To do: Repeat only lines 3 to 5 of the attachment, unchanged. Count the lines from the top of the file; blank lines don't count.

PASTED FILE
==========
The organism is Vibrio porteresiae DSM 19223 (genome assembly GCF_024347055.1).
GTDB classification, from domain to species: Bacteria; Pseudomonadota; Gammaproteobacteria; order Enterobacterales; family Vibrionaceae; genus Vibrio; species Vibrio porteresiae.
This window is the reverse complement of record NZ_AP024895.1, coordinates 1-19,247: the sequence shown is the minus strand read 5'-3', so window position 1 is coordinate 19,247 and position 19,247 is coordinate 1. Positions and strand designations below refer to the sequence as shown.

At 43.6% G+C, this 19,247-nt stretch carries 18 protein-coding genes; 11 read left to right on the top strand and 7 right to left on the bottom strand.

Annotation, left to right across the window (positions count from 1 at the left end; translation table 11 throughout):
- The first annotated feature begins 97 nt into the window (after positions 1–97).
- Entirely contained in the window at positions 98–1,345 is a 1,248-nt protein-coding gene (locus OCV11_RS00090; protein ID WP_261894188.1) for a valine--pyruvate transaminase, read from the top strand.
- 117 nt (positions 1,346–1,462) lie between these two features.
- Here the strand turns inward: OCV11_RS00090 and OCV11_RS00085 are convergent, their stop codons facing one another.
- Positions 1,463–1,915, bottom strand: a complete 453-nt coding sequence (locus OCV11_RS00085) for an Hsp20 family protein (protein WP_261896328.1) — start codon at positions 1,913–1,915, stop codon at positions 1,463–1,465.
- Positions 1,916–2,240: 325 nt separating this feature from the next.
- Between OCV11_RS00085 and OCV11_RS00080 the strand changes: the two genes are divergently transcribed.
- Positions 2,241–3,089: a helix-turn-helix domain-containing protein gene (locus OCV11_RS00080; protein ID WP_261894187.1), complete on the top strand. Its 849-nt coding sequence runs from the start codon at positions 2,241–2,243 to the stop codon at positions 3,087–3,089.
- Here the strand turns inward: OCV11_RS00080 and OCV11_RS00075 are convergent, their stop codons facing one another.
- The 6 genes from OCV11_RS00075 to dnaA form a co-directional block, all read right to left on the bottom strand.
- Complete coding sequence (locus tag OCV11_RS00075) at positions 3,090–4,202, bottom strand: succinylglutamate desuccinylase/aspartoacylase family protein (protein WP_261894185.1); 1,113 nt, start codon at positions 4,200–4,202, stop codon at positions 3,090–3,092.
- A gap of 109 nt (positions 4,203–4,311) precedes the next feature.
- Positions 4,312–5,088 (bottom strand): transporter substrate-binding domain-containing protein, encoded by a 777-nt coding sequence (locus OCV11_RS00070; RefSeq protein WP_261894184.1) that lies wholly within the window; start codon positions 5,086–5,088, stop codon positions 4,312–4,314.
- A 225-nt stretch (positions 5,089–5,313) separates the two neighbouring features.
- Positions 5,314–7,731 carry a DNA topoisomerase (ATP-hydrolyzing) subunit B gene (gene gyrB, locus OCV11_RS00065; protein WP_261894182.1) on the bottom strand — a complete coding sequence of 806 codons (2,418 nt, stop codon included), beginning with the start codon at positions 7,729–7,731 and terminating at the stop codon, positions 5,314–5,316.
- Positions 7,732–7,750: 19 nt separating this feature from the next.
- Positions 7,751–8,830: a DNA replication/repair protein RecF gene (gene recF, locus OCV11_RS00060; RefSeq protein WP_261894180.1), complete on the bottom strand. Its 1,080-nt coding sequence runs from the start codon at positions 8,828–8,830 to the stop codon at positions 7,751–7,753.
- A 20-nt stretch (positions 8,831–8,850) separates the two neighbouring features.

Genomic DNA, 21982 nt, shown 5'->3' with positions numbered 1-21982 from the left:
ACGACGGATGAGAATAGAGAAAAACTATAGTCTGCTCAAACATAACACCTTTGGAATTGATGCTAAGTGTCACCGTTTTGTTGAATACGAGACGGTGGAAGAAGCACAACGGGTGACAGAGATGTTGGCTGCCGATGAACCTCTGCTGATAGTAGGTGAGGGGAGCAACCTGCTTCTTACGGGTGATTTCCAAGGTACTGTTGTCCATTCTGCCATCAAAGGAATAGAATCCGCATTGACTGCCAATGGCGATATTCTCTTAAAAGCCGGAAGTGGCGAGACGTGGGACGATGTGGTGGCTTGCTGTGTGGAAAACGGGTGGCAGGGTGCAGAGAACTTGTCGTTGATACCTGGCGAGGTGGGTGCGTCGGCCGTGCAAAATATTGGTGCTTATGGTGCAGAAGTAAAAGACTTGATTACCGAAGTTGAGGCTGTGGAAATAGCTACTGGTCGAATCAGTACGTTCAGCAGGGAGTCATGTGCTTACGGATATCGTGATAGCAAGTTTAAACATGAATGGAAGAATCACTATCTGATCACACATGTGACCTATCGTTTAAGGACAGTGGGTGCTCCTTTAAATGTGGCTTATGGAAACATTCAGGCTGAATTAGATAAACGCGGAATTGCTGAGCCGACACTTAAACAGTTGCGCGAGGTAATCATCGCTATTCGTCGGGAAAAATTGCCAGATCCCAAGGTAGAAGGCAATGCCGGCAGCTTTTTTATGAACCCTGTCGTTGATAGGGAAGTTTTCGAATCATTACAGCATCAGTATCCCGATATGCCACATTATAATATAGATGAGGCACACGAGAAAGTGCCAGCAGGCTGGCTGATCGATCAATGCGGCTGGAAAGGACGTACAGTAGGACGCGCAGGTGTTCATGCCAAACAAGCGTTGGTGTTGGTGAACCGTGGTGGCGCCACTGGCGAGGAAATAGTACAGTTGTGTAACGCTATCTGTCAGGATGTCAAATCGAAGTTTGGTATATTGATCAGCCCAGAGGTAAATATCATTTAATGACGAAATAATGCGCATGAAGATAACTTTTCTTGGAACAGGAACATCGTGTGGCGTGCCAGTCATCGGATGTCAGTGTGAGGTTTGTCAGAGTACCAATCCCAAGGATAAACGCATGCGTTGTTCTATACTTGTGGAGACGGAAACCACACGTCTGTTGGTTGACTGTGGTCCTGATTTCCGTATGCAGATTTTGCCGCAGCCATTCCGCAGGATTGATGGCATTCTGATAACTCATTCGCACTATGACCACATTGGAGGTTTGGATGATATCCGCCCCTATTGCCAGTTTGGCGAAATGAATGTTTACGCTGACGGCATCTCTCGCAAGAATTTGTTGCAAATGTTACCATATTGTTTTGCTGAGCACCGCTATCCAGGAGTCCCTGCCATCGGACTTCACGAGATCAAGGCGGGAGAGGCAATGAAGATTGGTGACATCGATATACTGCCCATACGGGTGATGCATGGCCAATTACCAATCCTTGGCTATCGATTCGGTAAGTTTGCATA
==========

This window is the reverse complement of record NZ_AP024895.1, coordinates 1-19,247: the sequence shown is the minus strand read 5'-3', so window position 1 is coordinate 19,247 and position 19,247 is coordinate 1. Positions and strand designations below refer to the sequence as shown.

At 43.6% G+C, this 19,247-nt stretch carries 18 protein-coding genes; 11 read left to right on the top strand and 7 right to left on the bottom strand.

Annotation, left to right across the window (positions count from 1 at the left end; translation table 11 throughout):